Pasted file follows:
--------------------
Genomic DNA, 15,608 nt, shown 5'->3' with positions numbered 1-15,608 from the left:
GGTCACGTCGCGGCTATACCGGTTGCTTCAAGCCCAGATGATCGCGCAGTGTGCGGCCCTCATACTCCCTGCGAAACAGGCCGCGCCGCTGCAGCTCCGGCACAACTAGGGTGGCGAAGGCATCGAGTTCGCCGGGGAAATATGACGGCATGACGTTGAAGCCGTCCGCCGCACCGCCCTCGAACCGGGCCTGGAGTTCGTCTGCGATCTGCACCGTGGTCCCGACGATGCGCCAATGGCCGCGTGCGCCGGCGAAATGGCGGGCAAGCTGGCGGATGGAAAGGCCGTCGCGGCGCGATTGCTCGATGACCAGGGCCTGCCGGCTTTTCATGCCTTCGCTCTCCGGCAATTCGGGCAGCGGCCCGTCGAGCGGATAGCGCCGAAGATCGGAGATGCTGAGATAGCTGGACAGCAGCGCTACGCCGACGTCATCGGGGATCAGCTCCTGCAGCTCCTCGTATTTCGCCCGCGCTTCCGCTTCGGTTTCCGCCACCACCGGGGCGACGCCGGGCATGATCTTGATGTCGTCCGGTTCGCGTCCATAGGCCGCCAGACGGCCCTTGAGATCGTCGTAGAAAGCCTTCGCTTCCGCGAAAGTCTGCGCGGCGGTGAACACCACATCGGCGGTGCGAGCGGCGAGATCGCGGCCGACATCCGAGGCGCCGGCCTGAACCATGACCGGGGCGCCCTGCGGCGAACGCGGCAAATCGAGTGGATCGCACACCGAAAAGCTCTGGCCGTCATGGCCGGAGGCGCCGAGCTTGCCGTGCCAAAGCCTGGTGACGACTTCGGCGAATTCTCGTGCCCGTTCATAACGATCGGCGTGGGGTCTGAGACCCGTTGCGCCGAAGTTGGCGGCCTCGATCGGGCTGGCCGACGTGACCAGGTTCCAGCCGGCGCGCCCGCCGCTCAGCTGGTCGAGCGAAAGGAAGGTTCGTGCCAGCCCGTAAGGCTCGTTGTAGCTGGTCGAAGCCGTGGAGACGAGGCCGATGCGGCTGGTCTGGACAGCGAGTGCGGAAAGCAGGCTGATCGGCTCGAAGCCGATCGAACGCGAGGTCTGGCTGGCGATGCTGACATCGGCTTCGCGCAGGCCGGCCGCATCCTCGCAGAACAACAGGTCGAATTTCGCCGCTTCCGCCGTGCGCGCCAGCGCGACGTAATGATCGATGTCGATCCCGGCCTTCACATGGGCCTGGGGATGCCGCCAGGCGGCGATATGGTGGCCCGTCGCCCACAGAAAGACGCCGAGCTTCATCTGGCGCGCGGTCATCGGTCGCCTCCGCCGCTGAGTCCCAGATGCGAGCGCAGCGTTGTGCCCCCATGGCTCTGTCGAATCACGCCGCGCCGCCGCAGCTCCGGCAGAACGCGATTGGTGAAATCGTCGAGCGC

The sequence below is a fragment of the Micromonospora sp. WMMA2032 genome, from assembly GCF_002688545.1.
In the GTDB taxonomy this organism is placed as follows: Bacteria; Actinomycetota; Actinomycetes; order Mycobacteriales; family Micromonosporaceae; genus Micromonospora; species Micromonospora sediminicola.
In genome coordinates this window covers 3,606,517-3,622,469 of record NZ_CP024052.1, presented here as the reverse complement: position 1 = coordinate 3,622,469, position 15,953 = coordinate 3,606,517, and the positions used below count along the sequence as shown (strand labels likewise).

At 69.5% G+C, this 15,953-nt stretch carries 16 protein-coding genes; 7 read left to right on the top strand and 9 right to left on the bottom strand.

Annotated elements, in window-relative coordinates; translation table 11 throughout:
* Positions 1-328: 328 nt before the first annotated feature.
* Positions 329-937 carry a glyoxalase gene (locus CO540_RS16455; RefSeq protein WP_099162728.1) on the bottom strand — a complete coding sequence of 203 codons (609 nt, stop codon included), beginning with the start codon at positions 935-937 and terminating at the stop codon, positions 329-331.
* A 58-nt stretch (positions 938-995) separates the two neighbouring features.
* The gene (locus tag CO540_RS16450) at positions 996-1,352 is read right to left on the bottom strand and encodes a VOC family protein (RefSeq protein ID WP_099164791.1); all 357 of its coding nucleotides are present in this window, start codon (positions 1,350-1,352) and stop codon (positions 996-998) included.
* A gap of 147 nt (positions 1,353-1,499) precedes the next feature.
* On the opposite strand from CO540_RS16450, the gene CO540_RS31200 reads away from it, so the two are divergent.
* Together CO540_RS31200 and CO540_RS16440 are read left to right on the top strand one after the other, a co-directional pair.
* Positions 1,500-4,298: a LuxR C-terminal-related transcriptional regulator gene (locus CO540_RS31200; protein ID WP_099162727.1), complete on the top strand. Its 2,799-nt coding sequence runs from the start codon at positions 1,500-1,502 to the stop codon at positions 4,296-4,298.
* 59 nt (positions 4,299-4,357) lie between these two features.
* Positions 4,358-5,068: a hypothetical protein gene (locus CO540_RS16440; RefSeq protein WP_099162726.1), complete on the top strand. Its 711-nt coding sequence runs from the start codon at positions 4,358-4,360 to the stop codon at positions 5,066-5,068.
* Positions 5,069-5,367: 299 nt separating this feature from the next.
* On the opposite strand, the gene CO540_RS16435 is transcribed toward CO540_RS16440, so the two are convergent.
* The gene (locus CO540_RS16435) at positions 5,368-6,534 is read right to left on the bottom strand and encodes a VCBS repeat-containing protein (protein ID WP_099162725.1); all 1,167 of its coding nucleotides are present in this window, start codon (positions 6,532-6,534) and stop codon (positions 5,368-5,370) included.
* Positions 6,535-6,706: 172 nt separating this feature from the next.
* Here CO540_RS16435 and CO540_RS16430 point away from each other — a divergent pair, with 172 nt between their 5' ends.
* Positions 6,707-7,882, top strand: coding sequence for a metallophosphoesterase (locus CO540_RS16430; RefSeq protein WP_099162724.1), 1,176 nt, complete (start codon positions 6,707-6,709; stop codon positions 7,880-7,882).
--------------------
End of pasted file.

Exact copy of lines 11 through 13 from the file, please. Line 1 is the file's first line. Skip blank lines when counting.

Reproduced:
* The gene (locus tag CO540_RS16450) at positions 996-1,352 is read right to left on the bottom strand and encodes a VOC family protein (RefSeq protein ID WP_099164791.1); all 357 of its coding nucleotides are present in this window, start codon (positions 1,350-1,352) and stop codon (positions 996-998) included.
* A gap of 147 nt (positions 1,353-1,499) precedes the next feature.
* On the opposite strand from CO540_RS16450, the gene CO540_RS31200 reads away from it, so the two are divergent.